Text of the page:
O'Connor doesn't think so.

"I can assure you they're back down," he said. "It was a very emotional game, there is no question. A lot of people have called it the greatest game in our program's history because of what was at stake and a trip to Omaha and what-not.

"But it's been a very, very mature group all year long. They've handled situations like this before. They enjoyed it for 24 hours, which they should. I believe when you have success in this level of baseball, it's important as a player and as a coach that you enjoy it, and they did. But they have turned the page, and they understand the opportunity that is certainly in front of them starting (today)."


TAYLOR SHOWS HIS METTLE

Virginia's Taylor drew national attention for last Monday's game-winning hit is the sophomore shortstop has been a constant for the Cavaliers throughout the 2011 campaign. Ever since a season-ending injury to Stephen Bruno forced Taylor into the starting lineup during the first week of the season, Taylor has provided a steadying force.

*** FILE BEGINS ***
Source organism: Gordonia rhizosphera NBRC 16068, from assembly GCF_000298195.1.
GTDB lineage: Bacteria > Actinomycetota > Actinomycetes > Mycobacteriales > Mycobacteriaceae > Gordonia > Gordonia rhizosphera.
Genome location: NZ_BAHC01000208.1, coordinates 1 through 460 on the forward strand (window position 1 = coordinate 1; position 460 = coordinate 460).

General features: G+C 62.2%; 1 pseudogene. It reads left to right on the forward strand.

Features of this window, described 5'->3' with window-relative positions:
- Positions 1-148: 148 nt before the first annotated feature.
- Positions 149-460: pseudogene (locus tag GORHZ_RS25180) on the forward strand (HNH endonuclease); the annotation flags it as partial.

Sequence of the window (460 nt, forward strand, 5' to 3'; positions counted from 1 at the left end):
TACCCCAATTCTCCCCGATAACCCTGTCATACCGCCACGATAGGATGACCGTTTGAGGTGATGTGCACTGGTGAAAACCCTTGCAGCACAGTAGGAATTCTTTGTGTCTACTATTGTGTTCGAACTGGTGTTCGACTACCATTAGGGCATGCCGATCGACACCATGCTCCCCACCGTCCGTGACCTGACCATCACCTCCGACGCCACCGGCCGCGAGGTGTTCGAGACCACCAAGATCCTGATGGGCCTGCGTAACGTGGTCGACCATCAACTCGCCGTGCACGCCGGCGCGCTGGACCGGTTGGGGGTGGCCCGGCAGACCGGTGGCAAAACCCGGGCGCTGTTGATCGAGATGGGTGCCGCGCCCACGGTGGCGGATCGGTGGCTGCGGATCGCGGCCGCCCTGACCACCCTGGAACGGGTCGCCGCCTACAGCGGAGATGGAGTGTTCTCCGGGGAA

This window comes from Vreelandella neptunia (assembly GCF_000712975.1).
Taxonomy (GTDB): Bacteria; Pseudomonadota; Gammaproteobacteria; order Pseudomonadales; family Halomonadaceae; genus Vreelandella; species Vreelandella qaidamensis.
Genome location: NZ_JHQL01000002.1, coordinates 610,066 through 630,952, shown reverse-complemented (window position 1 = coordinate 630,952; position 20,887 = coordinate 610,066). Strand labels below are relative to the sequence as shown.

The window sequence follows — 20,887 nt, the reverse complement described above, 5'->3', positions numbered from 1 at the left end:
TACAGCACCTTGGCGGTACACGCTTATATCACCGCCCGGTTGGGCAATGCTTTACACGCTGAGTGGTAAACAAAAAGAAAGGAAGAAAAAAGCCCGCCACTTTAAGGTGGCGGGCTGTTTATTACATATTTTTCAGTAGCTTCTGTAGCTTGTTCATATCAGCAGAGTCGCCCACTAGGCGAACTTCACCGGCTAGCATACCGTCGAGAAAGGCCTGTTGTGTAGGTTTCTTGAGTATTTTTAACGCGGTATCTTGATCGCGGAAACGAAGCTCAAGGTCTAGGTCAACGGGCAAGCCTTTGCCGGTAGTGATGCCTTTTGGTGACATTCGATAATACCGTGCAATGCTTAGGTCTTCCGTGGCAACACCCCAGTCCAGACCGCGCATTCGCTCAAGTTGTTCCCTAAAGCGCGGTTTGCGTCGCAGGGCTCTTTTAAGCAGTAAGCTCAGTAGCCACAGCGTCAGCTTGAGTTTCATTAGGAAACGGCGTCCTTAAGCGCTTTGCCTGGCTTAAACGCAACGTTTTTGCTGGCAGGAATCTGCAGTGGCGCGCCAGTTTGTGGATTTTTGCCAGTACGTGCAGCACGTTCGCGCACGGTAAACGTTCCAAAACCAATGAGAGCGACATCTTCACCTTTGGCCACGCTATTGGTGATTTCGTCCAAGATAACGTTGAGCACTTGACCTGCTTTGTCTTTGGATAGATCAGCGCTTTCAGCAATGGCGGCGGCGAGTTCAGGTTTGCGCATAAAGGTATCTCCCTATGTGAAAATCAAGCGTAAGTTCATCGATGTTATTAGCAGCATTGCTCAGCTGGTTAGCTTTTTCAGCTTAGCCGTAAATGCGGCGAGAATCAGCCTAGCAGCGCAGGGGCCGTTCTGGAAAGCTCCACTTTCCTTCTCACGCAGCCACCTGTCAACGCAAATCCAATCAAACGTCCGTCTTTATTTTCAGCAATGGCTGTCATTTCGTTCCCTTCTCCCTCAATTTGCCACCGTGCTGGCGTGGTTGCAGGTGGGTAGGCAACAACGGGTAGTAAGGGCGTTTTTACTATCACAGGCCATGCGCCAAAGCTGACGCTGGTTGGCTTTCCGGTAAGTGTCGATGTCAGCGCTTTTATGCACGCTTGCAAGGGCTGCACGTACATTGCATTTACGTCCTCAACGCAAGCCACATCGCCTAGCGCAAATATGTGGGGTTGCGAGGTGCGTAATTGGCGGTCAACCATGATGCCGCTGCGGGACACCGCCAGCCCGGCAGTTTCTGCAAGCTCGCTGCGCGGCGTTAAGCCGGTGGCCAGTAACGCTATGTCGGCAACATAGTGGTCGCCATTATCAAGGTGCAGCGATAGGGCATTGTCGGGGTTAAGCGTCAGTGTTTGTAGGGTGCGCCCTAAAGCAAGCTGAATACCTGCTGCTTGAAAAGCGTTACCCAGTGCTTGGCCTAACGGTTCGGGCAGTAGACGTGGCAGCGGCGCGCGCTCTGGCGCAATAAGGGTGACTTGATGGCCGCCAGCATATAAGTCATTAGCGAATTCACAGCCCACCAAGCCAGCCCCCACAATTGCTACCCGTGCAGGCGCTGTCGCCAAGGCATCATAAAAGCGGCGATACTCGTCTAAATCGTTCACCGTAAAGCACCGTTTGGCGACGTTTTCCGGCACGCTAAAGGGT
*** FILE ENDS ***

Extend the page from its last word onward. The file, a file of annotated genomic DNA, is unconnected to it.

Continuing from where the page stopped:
Taylor enters the College World Series having hit safely in 11 straight games. That is the ACC's longest active streak.. His 48 RBI rank third on the team.

But for a few horrible minutes last Monday, Taylor counted himself among those who felt the Cavaliers' season on the verge of ending. And he blamed himself.

Taylor failed to haul in a tailing throw from catcher John Hicks on a sacrifice bunt in the top of the ninth inning, allowing the Cal-Irvine runner to go to third base and eventually score the go-ahead run. Even though the throwing error was charged to Hicks, Taylor felt he should have caught the ball, or at the very least knocked it down to keep the runner form advancing another base.

Taylor left the field at the end of the half-inning near tears and retreated behind the Virginia dugout.

"When you're a competitor and a winner like this kid is, and you feel like you could have made a catch and you don't make it, and maybe you start to get that feeling a little bit that maybe you cost your club a chance to come to Omaha," O'Connor said.